Alzheimer’s disease (AD) is a progressive neurodegenerative disease that presents with debilitating memory and cognitive impairments, and accounts for between 60–80% of all dementias worldwide . Whilst the prevalence and the consequent economic and social impacts of AD are predicted to increase each year as the global population ages, the exact aetiology of AD is still unknown, making the development of effective treatments extremely challenging . Accumulations of β-amyloid (Aβ) exhibited as extracellular plaques and cerebral amyloid angiopathy (CAA), and accumulations of hyperphosphorylated tau present as paired helical filaments (PHFs) and neurofibrillary tangles (NFTs) are accompanied by significant neuronal loss and constitute the primary histopathological hallmarks of the disease [11, 19].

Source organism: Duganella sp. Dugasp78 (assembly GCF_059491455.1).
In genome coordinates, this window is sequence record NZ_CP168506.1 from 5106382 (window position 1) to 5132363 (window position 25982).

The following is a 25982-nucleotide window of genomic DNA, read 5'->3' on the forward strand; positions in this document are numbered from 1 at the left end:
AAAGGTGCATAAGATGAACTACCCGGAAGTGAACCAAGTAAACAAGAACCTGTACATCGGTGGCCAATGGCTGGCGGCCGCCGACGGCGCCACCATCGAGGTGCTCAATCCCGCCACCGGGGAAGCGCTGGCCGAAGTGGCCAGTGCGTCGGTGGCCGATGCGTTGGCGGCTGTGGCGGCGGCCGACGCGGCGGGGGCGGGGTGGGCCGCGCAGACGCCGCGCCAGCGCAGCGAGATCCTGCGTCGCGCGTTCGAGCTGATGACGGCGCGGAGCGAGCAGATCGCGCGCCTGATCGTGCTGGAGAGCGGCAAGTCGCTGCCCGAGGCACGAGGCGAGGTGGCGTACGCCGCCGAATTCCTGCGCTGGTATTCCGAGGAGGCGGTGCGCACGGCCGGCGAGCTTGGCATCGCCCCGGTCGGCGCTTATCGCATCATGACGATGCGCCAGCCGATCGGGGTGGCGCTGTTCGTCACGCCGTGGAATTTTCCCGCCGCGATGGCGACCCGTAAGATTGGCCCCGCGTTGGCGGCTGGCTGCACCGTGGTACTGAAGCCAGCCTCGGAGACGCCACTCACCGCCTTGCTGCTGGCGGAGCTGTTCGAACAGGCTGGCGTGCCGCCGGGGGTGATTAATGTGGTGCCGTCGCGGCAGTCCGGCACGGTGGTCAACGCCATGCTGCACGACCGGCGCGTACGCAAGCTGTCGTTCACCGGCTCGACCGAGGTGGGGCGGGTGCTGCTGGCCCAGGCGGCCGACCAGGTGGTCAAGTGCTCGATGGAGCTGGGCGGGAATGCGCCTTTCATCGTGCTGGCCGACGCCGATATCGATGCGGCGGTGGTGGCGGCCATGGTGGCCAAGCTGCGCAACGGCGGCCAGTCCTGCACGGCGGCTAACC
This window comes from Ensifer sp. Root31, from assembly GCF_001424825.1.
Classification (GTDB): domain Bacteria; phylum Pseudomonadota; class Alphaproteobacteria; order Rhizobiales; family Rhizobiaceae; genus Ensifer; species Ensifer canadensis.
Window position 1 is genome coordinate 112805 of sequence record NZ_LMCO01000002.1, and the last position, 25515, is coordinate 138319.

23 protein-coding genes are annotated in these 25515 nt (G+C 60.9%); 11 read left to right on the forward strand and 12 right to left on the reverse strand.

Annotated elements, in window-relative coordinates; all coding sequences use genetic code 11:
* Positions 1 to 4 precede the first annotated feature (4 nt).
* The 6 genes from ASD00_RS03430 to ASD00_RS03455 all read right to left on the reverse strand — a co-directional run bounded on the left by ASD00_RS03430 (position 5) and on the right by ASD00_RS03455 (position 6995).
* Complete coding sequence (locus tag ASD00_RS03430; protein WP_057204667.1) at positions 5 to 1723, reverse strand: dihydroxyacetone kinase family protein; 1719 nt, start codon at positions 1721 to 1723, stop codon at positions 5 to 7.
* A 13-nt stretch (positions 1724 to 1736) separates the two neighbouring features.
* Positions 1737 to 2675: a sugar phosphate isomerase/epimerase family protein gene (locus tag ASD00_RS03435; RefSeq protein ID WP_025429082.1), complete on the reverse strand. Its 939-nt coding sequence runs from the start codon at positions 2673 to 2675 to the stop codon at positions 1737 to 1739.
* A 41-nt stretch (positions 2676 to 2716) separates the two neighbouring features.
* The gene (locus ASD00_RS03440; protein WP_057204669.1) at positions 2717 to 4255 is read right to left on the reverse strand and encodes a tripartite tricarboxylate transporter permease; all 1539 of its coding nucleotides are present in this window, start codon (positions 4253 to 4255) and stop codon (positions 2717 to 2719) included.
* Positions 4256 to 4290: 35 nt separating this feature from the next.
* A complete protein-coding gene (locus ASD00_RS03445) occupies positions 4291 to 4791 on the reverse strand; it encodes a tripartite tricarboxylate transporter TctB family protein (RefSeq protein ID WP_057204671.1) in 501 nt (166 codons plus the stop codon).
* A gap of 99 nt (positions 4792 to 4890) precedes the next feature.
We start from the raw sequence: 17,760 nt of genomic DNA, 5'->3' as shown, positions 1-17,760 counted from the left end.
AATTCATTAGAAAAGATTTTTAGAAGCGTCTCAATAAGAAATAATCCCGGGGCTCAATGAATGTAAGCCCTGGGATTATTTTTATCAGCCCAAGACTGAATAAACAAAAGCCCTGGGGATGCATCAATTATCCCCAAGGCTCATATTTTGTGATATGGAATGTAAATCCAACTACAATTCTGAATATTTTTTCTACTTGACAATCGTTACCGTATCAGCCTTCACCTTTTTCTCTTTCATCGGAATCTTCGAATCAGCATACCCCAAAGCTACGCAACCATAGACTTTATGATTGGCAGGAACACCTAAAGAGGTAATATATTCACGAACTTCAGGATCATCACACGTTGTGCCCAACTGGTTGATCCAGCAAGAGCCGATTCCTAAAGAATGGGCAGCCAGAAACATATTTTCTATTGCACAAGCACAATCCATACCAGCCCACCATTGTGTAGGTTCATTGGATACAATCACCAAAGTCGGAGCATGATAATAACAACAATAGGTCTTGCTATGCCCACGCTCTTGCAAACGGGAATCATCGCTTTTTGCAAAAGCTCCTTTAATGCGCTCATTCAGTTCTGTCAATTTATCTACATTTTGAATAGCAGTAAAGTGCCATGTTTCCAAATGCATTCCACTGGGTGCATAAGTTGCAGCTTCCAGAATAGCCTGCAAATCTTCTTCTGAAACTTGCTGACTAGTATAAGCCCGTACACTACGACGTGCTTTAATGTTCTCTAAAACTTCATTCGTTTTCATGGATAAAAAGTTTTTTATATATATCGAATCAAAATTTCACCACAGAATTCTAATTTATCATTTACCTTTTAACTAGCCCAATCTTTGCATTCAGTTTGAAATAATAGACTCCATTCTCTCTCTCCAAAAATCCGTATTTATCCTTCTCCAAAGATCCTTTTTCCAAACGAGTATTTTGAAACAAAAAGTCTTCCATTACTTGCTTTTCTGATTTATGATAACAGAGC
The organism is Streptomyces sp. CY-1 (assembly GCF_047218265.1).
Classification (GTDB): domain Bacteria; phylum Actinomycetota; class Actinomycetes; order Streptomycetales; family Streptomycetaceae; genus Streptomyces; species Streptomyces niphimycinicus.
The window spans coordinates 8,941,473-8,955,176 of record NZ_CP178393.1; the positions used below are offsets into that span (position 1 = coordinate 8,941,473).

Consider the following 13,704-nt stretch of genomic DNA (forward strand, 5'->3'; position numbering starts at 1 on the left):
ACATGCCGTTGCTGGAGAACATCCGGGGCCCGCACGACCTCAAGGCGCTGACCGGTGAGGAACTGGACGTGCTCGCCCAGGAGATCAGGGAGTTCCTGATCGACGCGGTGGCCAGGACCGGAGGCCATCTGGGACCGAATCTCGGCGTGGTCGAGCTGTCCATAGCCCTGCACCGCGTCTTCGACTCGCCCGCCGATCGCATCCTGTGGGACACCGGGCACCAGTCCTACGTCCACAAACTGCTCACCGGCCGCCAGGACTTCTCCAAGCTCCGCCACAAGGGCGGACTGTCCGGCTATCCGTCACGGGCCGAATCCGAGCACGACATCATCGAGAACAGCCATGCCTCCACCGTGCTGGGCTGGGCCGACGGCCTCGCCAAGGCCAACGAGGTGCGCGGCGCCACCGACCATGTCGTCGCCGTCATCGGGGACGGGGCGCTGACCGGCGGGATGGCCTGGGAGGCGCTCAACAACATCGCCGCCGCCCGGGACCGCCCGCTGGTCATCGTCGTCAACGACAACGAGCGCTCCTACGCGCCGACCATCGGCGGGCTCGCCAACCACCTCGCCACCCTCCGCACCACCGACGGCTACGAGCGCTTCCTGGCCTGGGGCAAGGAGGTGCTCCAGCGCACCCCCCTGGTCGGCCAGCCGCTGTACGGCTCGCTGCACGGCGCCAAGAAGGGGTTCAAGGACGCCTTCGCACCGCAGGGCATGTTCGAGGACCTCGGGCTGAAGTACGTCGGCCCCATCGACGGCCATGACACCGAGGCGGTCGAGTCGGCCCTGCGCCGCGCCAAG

Rodents do not naturally exhibit either Aβ or tau pathology as they age . This presents a particular challenge when using rodents as a species for preclinical studies. To overcome this obstacle, it has been necessary to create transgenic mouse models overexpressing Aβ . Such models have been used to elucidate the significance of mutations in the amyloid precursor (APP), and presenilin proteins (PSEN1 and PSEN2) that cause familial AD (FAD) . Mutations in these proteins affect APP metabolism, leading to an increased production of the amyloidogenic form of Aβ (Aβ-42), and impaired Aβ clearance . These events form the basis of the ‘amyloid cascade hypothesis’ to explain the pathogenesis of AD, in which it is proposed that accumulation of Aβ-42 is the primary pathological event that drives all other associated pathologies (including tau pathology, inflammation, vascular damage, and neuronal loss) . This hypothesis, however, does not explain the mechanisms by which soluble and/or insoluble forms of intracellular and/or extracellular aggregates of Aβ and tau differentially affect one another [47, 68]. Indeed, while transgenic mouse models using APP and PSEN mutations present with significant Aβ pathology between three and six months of age they often fail to exhibit significant tau pathology or neuron loss . Consequently, tau pathologies within these rodent models are achieved only by introducing tau mutations that cause tau pathology in other dementias, namely those associated with frontotemporal dementia with parkinsonism-17 (FTDP-17) . This, combined with the relatively short lifespan of rodents means that the capacity of transgenic mouse models to fully reflect the aetiological mechanisms and temporal progression of familial AD is limited . Furthermore, given the lack of naturally occurring age-related neuropathology, the ability of mouse models to recapitulate mechanisms associated with ‘sporadic’ AD (that is not associated with mutations in any of the FAD genes and accounts for more than 95% of AD cases), is also extremely restricted .